This album has everything from pure pop, to punk, to heart-wrenching ballads about the effect being on the road has on a relationship. "Cavanaugh Park" is a gentle reflection about growing up in suburban southern California, while "Drunk Girl" is a somewhat embarrassed look at the consequences of overindulgence. All in all, this is a good addition to any music collection, with enough angst to satisfy the teenage crowd yet enough intelligence to please any adult listener. Based on this album, Something Corporate holds the promise of great things to come.



Artist: Something Corporate
Label: Geffen Records
Genre: Alternative
Release: Jan 2003   My Rating: 0
Duration: 10:33
Summary: `North' is the sophomore offering from Dana Point, CA punk/pop quintet Something Corporate. This album is everything the first album was, and conversely everything the first album was not. The music remains catchy and hook-laden, mostly built around the very capable musical and lyrical abilities of pianist/frontman Andrew McMahon. `North', however, is more sombre, more introspective, and more grown-up than `LTTW'. The lyrics tend to be more poignant and cynical, and the tone of the album is generally somewhat darker than their previous release - thanks in no small part to the fact that it was recorded during a dismal time of the year in Seattle. By no way does that mean the album is of lesser quality than the first - in fact, this is a much better body of work. The writing is much more intricate and mature, the lyrical lows are more gut-wrenching and the lyrical highs feed the soul much more than the first album. The songwriting talents of guitarist Josh Partington come more to the forefront as he contributes four tracks to the album including the first official single, "Space". In all, while the first album might be called a "fun" album or a "party" album, this is much more representative of the potential of the band, and should go a long way to segregating them from the slough of So-Cal "punk" knock-off bands that seem to be everywhere these days. That's not to say there aren't a couple of fist-pumpers on this one though - `Space' will be sure to be heard on dance floors across North America, and '21 & Invincible' is a cynical anthem to young adulthood. These are counterweighted with the lovely `Me And The Moon', a questioning look at mental breakdown spawned by an article McMahon read about a woman murdering her husband, and `Miss America', yet another lament for the intense stress that being on the road places on a relationship.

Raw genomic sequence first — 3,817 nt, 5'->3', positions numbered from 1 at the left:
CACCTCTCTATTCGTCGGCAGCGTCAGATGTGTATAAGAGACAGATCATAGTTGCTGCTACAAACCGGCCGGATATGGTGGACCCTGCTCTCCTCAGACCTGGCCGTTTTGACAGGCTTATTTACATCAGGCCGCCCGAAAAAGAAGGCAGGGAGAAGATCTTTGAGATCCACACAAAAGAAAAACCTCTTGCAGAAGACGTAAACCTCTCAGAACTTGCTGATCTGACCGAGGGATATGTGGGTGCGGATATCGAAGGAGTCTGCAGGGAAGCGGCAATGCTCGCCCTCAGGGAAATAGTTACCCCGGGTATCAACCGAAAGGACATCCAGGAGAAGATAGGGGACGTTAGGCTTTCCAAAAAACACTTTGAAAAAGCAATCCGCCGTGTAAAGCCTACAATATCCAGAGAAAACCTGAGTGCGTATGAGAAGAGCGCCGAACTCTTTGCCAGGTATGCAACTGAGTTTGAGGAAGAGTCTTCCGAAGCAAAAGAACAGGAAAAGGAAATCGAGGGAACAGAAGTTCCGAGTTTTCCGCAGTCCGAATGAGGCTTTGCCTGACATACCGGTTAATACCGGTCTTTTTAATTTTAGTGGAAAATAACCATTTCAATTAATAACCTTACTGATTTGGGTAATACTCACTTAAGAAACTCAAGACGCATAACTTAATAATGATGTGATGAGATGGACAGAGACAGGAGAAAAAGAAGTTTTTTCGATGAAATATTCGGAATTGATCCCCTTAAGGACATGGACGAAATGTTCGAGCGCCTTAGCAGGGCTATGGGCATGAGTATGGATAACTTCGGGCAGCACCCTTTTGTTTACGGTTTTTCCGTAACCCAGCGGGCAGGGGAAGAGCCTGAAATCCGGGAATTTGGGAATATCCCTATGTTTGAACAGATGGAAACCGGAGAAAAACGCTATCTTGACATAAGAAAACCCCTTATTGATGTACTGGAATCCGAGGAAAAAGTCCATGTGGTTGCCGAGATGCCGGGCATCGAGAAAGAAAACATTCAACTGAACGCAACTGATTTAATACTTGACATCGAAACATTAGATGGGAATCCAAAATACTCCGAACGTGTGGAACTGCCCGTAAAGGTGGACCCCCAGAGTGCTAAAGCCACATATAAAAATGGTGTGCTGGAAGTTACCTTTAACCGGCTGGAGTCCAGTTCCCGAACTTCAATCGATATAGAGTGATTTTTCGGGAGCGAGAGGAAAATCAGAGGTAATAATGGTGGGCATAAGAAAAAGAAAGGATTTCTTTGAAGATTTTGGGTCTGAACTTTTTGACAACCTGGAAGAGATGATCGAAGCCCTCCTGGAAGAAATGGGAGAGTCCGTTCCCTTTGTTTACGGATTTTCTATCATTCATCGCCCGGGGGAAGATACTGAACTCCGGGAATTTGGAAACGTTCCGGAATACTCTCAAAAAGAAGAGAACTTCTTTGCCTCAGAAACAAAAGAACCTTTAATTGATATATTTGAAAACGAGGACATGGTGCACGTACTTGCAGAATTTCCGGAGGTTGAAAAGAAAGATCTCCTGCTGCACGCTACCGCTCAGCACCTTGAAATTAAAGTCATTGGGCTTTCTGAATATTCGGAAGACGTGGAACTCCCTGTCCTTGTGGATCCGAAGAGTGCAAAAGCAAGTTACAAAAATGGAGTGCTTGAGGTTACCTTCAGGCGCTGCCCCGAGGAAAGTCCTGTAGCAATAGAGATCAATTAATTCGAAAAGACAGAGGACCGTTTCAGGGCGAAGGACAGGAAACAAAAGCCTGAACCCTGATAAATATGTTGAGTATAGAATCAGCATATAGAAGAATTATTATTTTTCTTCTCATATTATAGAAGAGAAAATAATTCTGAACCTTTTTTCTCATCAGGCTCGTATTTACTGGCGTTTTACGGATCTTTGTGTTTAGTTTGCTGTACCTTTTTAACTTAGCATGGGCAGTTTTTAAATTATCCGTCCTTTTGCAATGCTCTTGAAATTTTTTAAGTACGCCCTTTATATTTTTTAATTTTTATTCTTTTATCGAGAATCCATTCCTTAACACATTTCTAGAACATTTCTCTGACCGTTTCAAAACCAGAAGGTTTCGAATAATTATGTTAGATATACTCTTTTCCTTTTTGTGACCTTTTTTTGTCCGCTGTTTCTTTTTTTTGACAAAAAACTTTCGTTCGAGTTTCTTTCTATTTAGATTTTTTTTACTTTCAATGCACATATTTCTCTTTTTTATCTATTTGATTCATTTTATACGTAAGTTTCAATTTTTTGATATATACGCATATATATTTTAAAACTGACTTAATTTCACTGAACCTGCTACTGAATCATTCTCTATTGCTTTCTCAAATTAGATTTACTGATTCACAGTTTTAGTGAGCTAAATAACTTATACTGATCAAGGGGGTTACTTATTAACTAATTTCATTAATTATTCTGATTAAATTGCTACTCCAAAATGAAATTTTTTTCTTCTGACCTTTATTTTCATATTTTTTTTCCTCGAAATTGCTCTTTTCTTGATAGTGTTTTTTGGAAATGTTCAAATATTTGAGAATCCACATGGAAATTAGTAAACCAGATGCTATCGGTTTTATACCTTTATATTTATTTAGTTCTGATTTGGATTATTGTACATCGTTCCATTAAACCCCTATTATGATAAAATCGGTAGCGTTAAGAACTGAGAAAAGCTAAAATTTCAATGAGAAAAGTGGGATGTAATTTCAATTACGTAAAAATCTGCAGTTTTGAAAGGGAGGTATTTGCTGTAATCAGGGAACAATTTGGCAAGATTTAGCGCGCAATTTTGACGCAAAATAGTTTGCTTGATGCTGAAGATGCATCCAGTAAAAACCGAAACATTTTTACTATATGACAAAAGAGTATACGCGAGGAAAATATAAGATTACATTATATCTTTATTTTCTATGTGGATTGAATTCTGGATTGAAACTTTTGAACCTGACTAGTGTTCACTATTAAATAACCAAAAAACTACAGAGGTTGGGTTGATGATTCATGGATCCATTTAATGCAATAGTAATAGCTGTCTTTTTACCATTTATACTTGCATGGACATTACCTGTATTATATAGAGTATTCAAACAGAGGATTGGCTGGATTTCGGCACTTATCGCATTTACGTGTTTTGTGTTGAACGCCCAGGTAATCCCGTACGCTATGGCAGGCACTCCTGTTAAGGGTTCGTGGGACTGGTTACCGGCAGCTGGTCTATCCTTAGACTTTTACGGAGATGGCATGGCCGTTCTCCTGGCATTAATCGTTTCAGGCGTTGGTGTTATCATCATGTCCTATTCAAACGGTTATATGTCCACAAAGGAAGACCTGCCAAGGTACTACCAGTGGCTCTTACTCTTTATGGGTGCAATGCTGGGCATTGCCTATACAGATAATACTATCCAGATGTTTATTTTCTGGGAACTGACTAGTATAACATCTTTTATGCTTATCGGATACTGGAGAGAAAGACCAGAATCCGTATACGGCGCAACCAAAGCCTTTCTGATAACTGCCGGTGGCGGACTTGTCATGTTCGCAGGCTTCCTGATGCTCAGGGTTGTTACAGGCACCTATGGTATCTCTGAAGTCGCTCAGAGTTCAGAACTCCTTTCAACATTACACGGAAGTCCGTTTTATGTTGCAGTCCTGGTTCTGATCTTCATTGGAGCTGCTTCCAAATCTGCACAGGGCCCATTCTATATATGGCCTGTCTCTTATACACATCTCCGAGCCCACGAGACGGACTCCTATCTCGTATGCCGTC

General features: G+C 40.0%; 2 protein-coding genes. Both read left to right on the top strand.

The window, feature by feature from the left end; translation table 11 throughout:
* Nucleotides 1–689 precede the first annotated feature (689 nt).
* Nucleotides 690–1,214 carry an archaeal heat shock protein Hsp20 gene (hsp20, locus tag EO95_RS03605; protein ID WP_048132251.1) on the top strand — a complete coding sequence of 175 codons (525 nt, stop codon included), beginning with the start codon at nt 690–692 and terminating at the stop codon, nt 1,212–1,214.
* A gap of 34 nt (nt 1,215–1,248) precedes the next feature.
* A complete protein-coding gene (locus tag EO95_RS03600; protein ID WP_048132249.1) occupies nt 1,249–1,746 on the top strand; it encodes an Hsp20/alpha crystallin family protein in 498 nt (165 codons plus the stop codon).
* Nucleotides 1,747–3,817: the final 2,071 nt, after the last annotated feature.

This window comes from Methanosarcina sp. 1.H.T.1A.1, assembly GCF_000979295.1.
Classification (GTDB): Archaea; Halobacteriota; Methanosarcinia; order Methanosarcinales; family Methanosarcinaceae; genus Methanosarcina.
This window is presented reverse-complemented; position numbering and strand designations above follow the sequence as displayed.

Having a decent producer in Jim Wirt has definitely paid dividends here - production quality on this album is better, much better than `Leaving Through The Window'. The musicianship has improved, and so has the vocal quality. This disc is everything I expected it to and to my pleasant surprise, much that I didn't expect it to be.